Beserah might not be on top of the lists of what’s hot to see in Kuantan in most travel agents’ to do list but in my books it’s one of those place that few people actually know well enough to appreciate until they’ve seen it themselves. Beserah is situated about 25 km from Kuantan town connected by the old coastal road leading to Terengganu. A dual carriageway now connects this fishing village and ensures a smooth ride. Besides the direct excursion to Beserah itself, there are a lot of other detours along the way to keep visitors occupied. It is no secret that all through the journey the entire stretch is prime beach front, whereas Teluk Cempedak and many of the other beaches nearer to town are heavily visited and at times in bad shape, there are exceptional beaches all throughout that one can just stop by and take in the view. Expect to see lots of coconut trees, village houses, cows lazing in the middle of the road and chalet resorts as you travel through.
The most famous of these beach stretches must surely be Pantai Balok which is sited near Club Med Kuantan. Here pristine whitish to yellowish sand grains tickle your soles, water (okay so they are not as blue and pristine as those in Mediterranean islands but still rates high among Malaysian beaches) lapping on your bare feet as you splash along the surf, cool sea breezes tickling your skin and great activities lie in wait. The tree lined coast offers great spots for picnics or for the more adventurous taking a dip in the surrounding waters is safe and refreshing. Budget travelers can be assured of cheap accommodations and food easily found everywhere you look, various chalets and motels have set up businesses throughout the beachfront while eateries are plentiful and serve cheap seafood dishes. Holiday makers with less concern for cash can opt for luxury, various high class hotels such as the Legend, Club Med and Palm Beach Resort serve everything from gourmet spread to activity planners for all your needs.
Batu Hitam (Black Rock) is another known attraction yet today suffers from a combination of vandalism and neglect. The beach is named after the various black volcanic rock formations near the coast where during low tide are revealed. As a kid I used to walk precariously on the flat outcrop, peering into the rock pools in search for strange fishes or other watery denizens; went looking for shells for my collection (a practice I discouraged nowadays) and making sandcastles. Now this is no longer possible as many of the black rocks have been taken by people in the past for their use and now only the large immovable rocks are left in place, greatly diminished from the large stretch previously. Uncontrolled sewage discharge from nearby development also adds pollution to the bay and facilities are run down at the beach. Still you can find families during the weekend enjoying the beach.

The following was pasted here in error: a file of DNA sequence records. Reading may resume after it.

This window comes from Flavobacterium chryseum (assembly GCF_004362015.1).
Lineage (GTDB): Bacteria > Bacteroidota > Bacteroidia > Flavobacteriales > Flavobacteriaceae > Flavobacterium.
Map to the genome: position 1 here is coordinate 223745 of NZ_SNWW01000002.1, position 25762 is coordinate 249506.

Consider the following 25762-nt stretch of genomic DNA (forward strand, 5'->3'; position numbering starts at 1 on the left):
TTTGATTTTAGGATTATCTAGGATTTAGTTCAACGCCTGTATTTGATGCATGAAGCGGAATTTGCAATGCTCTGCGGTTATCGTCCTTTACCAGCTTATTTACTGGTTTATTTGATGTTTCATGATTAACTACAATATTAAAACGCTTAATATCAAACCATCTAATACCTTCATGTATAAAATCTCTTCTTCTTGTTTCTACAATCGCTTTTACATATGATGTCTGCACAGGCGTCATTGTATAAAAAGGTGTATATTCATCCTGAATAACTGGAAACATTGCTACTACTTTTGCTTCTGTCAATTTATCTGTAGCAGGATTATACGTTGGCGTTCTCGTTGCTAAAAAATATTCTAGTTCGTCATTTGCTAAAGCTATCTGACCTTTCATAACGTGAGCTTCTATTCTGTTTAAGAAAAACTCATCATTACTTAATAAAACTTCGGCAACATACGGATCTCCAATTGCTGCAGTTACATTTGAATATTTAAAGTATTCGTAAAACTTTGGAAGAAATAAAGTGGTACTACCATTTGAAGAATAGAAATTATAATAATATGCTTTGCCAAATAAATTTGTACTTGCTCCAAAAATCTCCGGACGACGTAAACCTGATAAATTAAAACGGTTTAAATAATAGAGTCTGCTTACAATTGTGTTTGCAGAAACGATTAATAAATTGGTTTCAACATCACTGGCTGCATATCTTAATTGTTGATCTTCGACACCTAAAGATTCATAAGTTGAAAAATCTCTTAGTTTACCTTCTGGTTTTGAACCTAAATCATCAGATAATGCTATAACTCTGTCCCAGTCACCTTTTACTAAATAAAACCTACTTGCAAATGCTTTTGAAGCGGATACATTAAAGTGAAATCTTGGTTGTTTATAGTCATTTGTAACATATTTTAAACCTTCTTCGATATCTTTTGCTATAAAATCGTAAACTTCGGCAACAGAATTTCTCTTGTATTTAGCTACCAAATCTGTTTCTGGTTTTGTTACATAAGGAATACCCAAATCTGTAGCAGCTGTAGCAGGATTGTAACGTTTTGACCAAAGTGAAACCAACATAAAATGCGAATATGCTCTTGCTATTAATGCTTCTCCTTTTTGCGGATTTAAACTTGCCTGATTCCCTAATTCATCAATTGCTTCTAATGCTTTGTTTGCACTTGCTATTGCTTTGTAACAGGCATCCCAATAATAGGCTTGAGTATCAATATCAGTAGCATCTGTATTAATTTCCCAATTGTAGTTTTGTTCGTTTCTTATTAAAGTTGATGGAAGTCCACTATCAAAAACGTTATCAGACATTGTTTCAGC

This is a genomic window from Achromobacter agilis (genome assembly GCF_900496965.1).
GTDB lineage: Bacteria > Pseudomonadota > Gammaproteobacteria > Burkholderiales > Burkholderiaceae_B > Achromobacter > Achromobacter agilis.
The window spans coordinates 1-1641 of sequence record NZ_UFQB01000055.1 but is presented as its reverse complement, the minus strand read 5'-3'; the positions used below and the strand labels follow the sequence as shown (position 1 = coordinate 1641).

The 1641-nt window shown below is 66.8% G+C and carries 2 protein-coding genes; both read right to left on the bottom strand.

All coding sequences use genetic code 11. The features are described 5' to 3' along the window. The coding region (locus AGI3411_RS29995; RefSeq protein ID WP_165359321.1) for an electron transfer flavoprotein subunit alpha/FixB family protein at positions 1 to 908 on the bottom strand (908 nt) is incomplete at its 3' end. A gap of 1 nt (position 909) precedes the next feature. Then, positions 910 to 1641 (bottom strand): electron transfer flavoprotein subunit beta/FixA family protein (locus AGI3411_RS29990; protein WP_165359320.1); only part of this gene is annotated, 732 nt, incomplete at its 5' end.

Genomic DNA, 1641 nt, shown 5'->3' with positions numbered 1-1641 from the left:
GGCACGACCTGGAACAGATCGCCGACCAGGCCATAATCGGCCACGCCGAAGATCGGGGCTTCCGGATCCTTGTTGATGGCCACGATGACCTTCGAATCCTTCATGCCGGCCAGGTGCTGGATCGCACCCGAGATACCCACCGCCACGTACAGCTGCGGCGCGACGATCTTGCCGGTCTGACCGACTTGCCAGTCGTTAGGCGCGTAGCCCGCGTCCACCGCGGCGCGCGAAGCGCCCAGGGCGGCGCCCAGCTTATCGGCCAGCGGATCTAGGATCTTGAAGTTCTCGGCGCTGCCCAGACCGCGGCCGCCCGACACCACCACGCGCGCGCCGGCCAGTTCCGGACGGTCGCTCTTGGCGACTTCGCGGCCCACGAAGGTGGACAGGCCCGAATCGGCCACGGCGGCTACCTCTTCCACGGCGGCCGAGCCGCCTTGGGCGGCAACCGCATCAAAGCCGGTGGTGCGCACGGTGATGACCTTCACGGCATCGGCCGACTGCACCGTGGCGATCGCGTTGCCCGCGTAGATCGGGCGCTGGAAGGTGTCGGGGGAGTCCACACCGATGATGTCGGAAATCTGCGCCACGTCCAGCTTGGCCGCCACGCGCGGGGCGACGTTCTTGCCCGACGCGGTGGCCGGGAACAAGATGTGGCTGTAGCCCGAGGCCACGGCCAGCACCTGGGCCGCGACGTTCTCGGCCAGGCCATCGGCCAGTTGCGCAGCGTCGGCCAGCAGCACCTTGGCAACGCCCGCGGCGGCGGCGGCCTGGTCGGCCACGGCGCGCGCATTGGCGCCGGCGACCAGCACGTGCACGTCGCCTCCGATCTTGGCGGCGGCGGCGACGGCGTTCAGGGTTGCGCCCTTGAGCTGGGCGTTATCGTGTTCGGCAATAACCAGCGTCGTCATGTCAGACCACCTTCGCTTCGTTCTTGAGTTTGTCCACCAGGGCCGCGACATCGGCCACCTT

If you’re peckish, a recommended diner nearby will be Pak Su’s seafood restaurant. Here you can order various dishes for dinner and seafood prices are quite cheap compared to places like Kl. Their signature dish here is the stuffed crabs, crab filaments cooked in spice and served in their shells with a thin coating of batter. I can attest that it’s worth it and the taste is excellent. All seafood is freshly taken from local fishermen and you can be assured of the taste, sotong (squid), fish and shellfish are particularly good.
Lastly don’t forget to visit Beserah itself, it is just a small village but still quaint. Kampung houses are scattered along the beach and the main occupation of residence here is fishing. Come early in the evening and you can see fishermen returning from a day at sea with their catch, several men lugging the boat ashore where waiting people are ready to snap up the choicest fishes while the rest are shipped to the nearby market. I do not need to tell people that Kuantan’s keropok lekor (a kind of fish cracker) is the best in Malaysia, I swear (don’t forget the rich chili sauce that comes along with it). Keropok and salted fish is a local specialty and often my family and I make it a point to bring a few specimens back to Kl whenever we head down.
A little detour near Beserah will take you to the Satellite transmission center, one of the two earliest satellite transmitters in Malaysia. It’s fenced up so you can’t get too close up for a look but a picture of myself in the past showed that it was not always so and I was actually a few feet from the giant dish, sadly sabotage concerns outweighs all other consideration at present. Not much you can take in from the side of the road but the dishes can still be seen in the distance.